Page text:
Global Economic Strategy Should Focus on Clean Energy Jobs

As the G-20 Summit begins in Pittsburgh, the Blue Green Alliance Executive Director David Foster said that focusing our efforts on creating clean energy jobs is the most effective way to get the economy moving again.

September 24, 2009

WASHINGTON, D.C. (September 24, 2009) As the G-20 Summit begins in Pittsburgh, the BlueGreen Alliance released the following statement from Executive Director David Foster:

“As world leaders gather in Pittsburgh, a city at the heart of manufacturing in the United States, it is more important than ever to emphasize the need to build a clean energy economy in this country that will both revitalize the U.S. economy and reduce the carbon pollution that causes global warming.

“As the U.S. and countries around the world continue to grapple with recession, focusing our efforts on creating clean energy jobs is the most effective way to get the economy moving again. While some critics of climate change legislation claim that it will cost jobs, the Blue Green Alliance and its labor and environmental partners believe that clean energy legislation will create the millions of jobs that are desperately needed to solve our country’s unemployment crisis. This is especially true in our hard-hit manufacturing and construction sectors.

“Clean energy legislation will ramp up America’s underutilized factory capacity to make the parts for wind turbines and solar panels and will put America’s unemployed construction workers back on the job retrofitting our skyscrapers and homes for energy efficiency.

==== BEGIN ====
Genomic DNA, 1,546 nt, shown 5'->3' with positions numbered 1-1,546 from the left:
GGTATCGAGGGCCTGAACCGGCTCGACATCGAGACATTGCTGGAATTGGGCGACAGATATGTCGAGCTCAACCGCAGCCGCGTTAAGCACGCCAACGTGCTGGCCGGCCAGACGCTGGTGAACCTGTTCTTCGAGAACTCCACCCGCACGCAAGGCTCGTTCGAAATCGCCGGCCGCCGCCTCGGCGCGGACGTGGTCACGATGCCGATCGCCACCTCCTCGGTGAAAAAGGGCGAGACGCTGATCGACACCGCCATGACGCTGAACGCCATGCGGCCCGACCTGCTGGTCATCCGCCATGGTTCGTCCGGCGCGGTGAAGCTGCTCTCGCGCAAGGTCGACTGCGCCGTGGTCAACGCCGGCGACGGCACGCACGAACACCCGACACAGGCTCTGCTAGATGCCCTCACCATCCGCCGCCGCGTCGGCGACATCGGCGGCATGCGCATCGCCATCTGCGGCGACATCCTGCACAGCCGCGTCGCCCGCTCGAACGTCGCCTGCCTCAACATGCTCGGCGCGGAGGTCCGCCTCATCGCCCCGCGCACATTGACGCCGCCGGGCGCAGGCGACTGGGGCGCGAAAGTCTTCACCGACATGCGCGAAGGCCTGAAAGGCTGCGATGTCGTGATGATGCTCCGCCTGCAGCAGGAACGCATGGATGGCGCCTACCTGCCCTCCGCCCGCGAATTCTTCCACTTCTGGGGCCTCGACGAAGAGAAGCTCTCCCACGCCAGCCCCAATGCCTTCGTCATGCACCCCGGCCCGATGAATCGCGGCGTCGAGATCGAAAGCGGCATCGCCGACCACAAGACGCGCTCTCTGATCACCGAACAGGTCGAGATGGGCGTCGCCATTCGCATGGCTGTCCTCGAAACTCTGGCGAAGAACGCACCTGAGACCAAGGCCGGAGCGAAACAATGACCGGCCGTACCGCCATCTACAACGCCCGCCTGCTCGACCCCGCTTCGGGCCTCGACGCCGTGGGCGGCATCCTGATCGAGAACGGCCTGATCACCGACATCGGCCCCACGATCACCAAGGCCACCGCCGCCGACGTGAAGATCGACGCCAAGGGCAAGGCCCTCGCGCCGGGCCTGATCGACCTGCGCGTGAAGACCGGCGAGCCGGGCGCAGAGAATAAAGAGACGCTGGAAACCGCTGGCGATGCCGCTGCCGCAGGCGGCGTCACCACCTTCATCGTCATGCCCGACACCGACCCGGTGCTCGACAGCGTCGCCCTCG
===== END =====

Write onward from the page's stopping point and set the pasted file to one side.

“At the same time, it is important that we take a common-sense approach to the challenges posed to energy-intensive, trade-sensitive industries. While these industries represent a narrow sector of the economy, they are key to strategies that will lower emissions and create economic growth.

“The American Clean Energy and Security Act compensated energy- and trade-intensive industries for compliance costs during the early years and encouraged negotiated sectoral agreements in these industries at the international level. Only if these agreements were not reached, this legislation provided a border mechanism that would allow the United States to go forward with carbon reductions in these industries in a manner that didn’t encourage them to shut down and relocate production to countries with lower standards. Without such a mechanism, these industries would simply shift their global warming pollution while destroying domestic jobs.

“The green economy has the potential to lift all boats. Clean energy legislation will reduce dependence on imported oil and promote local economic development – and domestic energy production in particular – in all countries. That is why it is essential that we join together with countries across the globe to negotiate an agreement in Copenhagen that sets the world on the path to reducing carbon emissions and promoting global economic prosperity.”

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The BlueGreen Alliance is a national partnership of labor unions and environmental organizations dedicated to expanding the number and quality of jobs in the green economy.  Launched by the Sierra Club and United Steelworkers in 2006, the BlueGreen Alliance has expanded to include the Communications Workers of America, Natural Resources Defense Council, Service Employees International Union, Laborers’ International Union of North America, Utility Workers Union of America and American Federation of Teachers.